Ball valve
United States Patent 8939172

A ball valve is provided for threaded connection to a separable component 72 having male threads 74. A housing 10 contains a ball 12 selectively rotatable for passing fluid through the housing, and a flange member 20 threadably secured to the valve housing. A stop ring 16 is positioned outward of the valve housing and engages the flange member. A coupling 20 is threadably secured to the stop ring and includes female threads for engagement with male threads on the separable component.

Nimberger, Spencer (Houston, TX, US)
Application Number:
Publication Date:
Filing Date:
PGI International, Ltd (Houston, TX, US)
Primary Class:
Other Classes:
137/614, 137/614.2, 251/148, 285/278
International Classes:
F16L37/30; F16K5/06; F16L19/02; F16L27/087; F16L29/00; F16L37/10; F16L37/23
Field of Search:
137/613, 137/614, 137/614.01, 137/614.06, 137/614.2, 251/148, 251/315, 285/121.6, 285/127.1, 285/147.1, 285/148.4, 285/276, 285/277, 285/279
View Patent Images:
US Patent References:
6595551Break-away lock for a fire hydrant water meter2003-07-22Hendey285/3
6237633Low emission disconnect system2001-05-29Nimberger
6155295Low emission disconnect system2000-12-05Nimberger
6056012Inline check valve2000-05-02Yuen et al.
5915402Refrigeration isolation valve apparatus and method of use1999-06-29Mitchell, II137/15.09
5255121Ultra-wide field eyepiece for microscopes1993-10-19Suzuki
4458878Ball valve assembly1984-07-10Tsuno251/152
4422472Pump basin valve and slip joint1983-12-27Klein137/614.06
4296952Rotary joint1981-10-27McCracken285/98
4124036Valve having ellipsoid valve member1978-11-07Rogers
4023773True union ball valve1977-05-17Wise
3967842High pressure tubular swivel joint1976-07-06Kendrick285/276
3336057Bearing assembly1967-08-15Bloomquist285/276
3323542Fabricated ball valve1967-06-06Magos et al.137/315.19
2665879Control valve for fire hose lines1954-01-12Housekeeper et al.251/95
2525652Swivel joint1950-10-10Cuningham285/281
2372820Conduit connector for fluid pressure control1945-04-03Gardes137/269
2151833Ball and socket joint1939-03-28Bugatti285/271

Primary Examiner:
Hepperle, Stephen M.
Assistant Examiner:
Waddy, Jonathan
Attorney, Agent or Firm:
Renner, Otto, Boisselle & Sklar, LLP
What is claimed is:

1. A ball valve for threaded connection to a check valve having a male thread and a stem head configured for mating with a surface of a ball of the ball valve when the check valve is closed, comprising: a ball valve housing containing the ball rotatable by a stem passing through the ball valve housing; a flange member removably secured to the ball valve housing and supporting a seal for sealing with the ball; a stop ring positioned outward of the ball valve housing and engageable with a stop surface on the flange member; a coupling axially removably secured to the ball valve housing, the coupling being rotatable with respect to the ball valve housing, the coupling including female threads for engagement with the male threads on the check valve; and the stop ring and the coupling being axially connected against axial separation by a plurality of ball locking members positioned within a race in the stop ring and the coupling, the plurality of ball locking members being removable from the race independently of removal of the coupling from the ball valve housing, whereby the coupling can be removed from the flange member where the flange member is still secured to the ball valve housing.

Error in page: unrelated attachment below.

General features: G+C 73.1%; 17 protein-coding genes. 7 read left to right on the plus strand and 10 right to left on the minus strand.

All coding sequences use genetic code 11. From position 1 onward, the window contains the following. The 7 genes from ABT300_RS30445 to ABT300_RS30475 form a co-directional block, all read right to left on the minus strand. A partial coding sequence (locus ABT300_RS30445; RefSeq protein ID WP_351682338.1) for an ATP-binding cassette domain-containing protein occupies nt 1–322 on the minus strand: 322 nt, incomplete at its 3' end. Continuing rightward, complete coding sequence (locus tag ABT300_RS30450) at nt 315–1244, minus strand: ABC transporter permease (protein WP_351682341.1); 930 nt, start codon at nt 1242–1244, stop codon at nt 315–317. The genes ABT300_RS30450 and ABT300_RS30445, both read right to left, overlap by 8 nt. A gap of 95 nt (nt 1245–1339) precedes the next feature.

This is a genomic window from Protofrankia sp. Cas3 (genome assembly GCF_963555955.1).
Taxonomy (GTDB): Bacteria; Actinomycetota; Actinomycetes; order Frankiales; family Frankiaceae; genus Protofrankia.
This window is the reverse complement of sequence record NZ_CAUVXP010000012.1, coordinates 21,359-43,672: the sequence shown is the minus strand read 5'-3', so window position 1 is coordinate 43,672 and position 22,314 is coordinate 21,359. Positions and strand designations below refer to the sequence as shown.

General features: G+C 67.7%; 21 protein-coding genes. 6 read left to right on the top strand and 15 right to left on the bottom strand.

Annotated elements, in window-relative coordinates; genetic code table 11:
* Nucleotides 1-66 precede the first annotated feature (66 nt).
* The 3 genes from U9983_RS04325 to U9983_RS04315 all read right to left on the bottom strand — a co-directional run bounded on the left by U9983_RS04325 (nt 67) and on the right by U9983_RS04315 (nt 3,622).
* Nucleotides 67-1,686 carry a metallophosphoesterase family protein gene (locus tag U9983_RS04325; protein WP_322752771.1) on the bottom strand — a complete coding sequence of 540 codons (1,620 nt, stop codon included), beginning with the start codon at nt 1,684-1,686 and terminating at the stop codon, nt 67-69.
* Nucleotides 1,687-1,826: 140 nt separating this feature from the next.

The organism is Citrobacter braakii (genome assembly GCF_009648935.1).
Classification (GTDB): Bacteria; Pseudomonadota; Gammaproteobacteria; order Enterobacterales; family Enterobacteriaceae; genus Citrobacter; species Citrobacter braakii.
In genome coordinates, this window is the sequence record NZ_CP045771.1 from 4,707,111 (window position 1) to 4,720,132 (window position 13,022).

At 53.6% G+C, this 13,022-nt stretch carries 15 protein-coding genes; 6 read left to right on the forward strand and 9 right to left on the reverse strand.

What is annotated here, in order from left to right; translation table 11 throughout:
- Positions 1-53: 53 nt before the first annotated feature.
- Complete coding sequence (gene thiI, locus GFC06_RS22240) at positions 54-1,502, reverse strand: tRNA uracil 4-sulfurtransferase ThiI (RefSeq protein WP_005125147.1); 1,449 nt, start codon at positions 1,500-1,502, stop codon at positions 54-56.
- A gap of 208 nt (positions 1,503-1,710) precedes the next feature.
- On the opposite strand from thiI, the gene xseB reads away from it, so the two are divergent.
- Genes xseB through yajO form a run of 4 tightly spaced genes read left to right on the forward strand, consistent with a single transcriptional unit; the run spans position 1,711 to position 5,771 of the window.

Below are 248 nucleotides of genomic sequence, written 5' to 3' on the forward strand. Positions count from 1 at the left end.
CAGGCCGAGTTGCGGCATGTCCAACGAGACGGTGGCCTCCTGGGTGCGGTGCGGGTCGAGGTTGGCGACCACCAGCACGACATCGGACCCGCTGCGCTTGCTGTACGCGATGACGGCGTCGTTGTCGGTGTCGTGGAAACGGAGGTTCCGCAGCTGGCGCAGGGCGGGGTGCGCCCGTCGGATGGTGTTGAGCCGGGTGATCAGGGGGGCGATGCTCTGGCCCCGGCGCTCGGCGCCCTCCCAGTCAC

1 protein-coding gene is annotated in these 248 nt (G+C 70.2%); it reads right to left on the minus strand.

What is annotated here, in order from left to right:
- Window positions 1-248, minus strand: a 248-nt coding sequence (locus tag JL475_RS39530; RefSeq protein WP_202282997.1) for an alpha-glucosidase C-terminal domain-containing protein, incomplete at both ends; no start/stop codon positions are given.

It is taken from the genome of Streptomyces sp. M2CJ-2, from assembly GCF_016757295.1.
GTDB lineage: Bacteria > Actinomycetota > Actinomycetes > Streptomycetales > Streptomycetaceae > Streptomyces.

2. A ball valve as defined in claim 1, wherein the stop ring can rotate with respect to the ball valve housing.

3. A ball valve as defined in claim 1, wherein the coupling is axially coextensive with at least a portion of the ball.

4. A ball valve as defined in claim 1, including a seal for sealing the flange member to the check valve when connected together.



This application claims priority to U.S. application Ser. No. 12/348,977 filed Jan. 6, 2009, which is hereby incorporated herein by reference.


The present invention relates generally to a fluid disconnect system for use with a ball valve. More particularly, this invention relates to a ball valve which may reduce the amount of trapped fluid that is vented during a disconnect operation. The invention also relates to a ball valve with a minimum restriction to the flowing fluid and adaptability to an industry standard connection.